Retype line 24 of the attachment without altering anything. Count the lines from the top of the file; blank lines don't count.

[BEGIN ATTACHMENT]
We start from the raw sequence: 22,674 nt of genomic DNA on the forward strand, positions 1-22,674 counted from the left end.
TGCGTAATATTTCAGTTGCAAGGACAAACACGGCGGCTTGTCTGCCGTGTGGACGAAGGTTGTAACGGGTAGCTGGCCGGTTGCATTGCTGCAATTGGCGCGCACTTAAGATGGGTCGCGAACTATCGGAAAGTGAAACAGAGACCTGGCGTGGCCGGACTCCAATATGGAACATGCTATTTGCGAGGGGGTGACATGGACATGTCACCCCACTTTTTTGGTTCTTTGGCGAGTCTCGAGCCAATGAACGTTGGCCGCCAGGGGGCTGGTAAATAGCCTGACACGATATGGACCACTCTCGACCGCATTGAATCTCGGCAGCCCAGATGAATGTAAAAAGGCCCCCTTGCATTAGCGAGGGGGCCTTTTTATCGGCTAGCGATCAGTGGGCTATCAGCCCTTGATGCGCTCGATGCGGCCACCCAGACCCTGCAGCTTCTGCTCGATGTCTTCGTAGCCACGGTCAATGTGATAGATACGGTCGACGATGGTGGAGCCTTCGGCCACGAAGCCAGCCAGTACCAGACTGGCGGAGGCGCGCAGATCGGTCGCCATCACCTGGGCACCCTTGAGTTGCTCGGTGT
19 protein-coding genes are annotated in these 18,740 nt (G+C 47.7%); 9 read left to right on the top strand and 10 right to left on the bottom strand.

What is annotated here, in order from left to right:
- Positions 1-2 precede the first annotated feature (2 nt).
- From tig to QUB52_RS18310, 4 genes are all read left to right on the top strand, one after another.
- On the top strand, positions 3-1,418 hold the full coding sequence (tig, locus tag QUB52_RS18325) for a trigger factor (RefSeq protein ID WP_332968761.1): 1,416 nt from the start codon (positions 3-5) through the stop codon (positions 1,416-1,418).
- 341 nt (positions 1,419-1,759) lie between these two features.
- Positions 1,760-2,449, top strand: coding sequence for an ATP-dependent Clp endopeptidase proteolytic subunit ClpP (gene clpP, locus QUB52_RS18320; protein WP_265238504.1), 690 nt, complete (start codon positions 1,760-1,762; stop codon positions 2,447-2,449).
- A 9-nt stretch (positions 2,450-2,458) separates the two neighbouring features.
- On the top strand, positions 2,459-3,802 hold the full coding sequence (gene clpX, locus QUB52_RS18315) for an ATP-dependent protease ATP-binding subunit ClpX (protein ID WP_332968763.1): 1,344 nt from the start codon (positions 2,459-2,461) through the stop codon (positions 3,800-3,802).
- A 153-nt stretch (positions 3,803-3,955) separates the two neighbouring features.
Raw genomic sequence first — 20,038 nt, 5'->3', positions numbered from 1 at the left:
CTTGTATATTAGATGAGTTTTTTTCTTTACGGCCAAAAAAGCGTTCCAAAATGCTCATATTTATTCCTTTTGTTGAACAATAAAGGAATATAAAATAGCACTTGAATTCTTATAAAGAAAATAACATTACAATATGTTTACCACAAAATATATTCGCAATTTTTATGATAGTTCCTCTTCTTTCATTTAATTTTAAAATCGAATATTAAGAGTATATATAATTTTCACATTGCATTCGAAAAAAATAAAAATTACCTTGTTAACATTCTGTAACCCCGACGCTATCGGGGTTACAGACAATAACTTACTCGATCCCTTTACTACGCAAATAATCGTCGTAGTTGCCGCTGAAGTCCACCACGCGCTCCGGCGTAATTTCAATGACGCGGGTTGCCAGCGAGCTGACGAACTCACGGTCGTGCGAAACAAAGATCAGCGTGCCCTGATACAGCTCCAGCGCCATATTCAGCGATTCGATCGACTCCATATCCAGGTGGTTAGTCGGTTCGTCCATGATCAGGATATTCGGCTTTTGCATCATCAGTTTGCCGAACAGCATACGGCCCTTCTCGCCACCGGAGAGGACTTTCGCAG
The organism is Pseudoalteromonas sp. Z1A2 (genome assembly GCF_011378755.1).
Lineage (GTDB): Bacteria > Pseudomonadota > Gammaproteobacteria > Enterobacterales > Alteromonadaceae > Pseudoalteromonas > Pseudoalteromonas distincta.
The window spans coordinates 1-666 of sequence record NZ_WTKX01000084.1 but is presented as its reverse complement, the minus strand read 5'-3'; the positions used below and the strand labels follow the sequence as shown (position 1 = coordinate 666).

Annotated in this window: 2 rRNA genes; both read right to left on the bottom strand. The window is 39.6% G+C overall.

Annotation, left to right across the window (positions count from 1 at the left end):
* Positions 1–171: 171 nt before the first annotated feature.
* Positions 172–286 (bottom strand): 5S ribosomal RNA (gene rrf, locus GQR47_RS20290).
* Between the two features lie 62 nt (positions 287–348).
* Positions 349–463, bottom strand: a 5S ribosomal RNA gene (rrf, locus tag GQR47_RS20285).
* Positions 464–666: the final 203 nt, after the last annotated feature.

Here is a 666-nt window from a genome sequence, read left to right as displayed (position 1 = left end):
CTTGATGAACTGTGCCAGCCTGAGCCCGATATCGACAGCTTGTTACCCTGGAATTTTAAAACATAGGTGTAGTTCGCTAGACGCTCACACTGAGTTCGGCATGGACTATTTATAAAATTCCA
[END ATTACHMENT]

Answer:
* Positions 464–666: the final 203 nt, after the last annotated feature.